Armstrongs also demand information on a “certificate for the land within the Mmathethe Sub Land Board area. The destination of the approximately 81 unaccounted for redemption from Black thread’s Stanbic trading account and the Master’s authorities for these redemptions. The mandate and mandates to Black Thread Capital, including its mandate and the Master’s authority for it take over the BBS PUPS and then convert these to equity.”

It also emerges in the letter that copies of the authorities from the Master for payment of legal fees, copies of the invoices and receipts supporting claims by Shereen Pandor and reconciliation of claims of payments to her are missing.

They argue further that information on the persons working as farmworkers, i.e. salaries, periods of service and confirmation of employment, copies of the authorities from the Master for distribution of funds to Shereen Pandor, copies of the authorities from the Master for early executor fees payment to the executrix is also missing.

They also demand evidence of the Capital Bank Corporate Board and the African Alliance Liquidity Fund together with an analysis of the dividends and accrued interest thereon. The lawyers noted that “The incomplete inventory provided is undated thus it cannot be known if it relates to the estate at the time of decease or at the time of accounting. No reconciliation of the transactions conducted on the estate between the date of deceased and the date of accounting has been provided.”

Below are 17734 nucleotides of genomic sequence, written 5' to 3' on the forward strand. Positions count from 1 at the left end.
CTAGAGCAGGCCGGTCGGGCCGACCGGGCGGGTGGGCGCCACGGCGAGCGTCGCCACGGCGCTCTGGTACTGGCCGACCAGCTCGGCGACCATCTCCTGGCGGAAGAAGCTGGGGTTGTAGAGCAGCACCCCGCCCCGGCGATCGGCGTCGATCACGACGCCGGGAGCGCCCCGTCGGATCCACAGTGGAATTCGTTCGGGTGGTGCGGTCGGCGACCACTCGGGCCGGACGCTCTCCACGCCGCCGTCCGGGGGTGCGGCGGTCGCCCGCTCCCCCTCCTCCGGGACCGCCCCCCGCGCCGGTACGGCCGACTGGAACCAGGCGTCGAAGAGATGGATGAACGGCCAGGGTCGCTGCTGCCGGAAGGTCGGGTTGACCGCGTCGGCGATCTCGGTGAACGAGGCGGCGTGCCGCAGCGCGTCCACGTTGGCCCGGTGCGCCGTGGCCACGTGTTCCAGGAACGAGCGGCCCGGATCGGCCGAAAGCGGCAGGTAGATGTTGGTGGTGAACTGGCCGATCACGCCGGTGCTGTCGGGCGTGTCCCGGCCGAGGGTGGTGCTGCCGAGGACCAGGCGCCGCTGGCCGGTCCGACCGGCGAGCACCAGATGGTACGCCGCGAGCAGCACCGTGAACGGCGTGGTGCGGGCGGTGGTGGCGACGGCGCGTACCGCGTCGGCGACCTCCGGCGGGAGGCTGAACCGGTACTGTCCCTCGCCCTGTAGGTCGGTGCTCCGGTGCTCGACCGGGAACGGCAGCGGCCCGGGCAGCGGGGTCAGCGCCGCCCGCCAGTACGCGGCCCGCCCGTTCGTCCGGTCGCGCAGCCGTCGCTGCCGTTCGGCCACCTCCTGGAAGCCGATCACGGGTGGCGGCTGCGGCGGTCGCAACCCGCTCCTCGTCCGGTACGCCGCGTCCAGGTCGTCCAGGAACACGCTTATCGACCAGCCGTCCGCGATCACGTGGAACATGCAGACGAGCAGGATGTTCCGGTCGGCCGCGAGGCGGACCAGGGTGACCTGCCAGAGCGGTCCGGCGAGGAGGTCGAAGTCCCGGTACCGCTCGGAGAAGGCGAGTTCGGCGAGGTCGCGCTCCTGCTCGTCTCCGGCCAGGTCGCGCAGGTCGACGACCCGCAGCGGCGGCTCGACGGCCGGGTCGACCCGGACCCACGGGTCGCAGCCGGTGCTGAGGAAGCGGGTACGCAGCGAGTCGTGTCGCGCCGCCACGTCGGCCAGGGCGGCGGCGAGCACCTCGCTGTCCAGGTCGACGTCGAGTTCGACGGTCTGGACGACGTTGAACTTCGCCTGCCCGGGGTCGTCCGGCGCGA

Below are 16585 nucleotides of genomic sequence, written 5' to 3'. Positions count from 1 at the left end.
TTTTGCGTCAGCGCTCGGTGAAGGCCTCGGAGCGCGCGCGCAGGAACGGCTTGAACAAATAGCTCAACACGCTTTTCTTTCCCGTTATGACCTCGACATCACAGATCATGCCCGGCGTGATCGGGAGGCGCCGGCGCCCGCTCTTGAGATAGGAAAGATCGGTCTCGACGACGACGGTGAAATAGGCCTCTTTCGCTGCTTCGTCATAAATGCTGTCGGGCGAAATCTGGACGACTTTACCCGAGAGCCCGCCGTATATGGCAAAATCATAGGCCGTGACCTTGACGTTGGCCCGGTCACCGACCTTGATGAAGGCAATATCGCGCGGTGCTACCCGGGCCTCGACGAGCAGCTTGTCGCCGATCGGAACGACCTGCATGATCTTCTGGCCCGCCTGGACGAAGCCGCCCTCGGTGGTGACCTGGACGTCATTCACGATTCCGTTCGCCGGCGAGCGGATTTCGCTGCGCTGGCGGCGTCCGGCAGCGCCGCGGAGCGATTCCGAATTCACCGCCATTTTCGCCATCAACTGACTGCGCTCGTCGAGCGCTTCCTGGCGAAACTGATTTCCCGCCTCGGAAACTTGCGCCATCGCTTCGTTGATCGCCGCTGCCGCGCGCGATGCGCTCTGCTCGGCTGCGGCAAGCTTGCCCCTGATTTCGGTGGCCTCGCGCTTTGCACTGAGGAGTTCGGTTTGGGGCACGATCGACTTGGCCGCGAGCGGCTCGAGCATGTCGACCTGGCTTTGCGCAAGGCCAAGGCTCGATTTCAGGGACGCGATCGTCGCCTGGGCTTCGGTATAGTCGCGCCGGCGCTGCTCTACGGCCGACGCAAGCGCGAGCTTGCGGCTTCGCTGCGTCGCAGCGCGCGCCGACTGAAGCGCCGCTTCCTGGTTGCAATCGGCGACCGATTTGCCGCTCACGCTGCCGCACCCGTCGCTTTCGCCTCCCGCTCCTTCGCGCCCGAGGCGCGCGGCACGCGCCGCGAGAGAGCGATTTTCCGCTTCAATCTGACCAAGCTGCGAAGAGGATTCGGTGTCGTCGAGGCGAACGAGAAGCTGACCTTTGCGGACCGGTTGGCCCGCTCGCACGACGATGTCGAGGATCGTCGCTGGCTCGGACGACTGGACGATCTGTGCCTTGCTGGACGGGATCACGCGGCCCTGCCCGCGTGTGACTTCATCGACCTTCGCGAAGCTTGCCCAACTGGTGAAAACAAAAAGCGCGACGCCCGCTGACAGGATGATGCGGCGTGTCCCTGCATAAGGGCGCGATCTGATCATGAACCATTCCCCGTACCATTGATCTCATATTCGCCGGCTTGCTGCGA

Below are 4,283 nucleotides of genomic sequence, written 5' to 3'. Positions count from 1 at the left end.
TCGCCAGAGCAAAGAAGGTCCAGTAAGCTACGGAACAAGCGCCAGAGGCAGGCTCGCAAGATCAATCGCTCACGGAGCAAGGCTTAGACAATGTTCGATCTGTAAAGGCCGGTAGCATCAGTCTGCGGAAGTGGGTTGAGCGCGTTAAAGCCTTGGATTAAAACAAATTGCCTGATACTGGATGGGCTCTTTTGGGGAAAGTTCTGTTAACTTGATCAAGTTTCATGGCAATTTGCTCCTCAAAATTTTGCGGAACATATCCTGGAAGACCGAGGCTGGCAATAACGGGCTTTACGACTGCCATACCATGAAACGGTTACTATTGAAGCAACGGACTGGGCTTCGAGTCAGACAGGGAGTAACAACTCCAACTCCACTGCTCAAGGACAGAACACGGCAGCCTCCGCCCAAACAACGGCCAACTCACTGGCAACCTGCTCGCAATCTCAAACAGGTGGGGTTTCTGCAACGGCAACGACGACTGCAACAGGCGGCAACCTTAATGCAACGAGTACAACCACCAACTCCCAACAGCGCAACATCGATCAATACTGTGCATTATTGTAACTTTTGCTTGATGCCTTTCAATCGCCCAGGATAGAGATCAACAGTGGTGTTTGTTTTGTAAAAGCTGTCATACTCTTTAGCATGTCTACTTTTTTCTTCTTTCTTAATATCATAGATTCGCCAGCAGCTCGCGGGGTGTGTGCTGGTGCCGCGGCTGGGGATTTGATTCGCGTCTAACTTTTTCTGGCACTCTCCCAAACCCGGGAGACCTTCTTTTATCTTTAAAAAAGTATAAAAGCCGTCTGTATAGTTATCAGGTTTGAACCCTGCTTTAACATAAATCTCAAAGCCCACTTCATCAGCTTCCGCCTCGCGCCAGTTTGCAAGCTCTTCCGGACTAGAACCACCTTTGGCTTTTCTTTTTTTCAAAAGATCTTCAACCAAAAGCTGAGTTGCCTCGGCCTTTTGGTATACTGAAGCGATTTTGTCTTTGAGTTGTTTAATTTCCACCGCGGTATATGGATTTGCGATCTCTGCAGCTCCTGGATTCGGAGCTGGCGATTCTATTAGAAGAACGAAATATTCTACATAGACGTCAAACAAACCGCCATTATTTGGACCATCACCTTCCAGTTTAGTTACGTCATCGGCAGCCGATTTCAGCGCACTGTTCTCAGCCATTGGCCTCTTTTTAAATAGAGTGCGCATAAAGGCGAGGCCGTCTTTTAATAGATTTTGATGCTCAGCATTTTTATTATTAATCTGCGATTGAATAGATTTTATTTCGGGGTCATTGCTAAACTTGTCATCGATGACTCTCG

The lawyers also seek explanation from Mokgethi on the “The stated non-registration of the deceased with BURS (Botswana Unified Revenue Services) should have been remedied by the executrix 9 years ago.”

They said the deceased had farming and commercial operations, rental and other incomes and would not have been exempt from tax.Armstrongs attorneys argued that there was no indication of authority from the Master for Shereen Pandor to administrate any portion of the estate.

The lawyers concluded that “the raw and largely unsubstantiated data provided (are) far from meeting obligations under the High Court Order. We have waited since 17th September 2021 for compliance with the Court Order, but it has not been forthcoming.”

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ENVIRONMENT ISSUES: Masisi asks Virginia for help

24th March 2023

President Mokgweetsi Masisi says the issue of sustainable natural resources management has always been an important part of Botswana’s national development agenda.

Masisi was speaking this week on the occasion of a public lecture at Virginia Polytechnic, under theme, “Merging Conservation, Democracy and Sustainable Development in Botswana.”

Botswana, according to Masisi, holds the view that the environment is fragile and as such, must be managed and given the utmost protection to enable the achievement of Sustainable Development Goals (SDGs).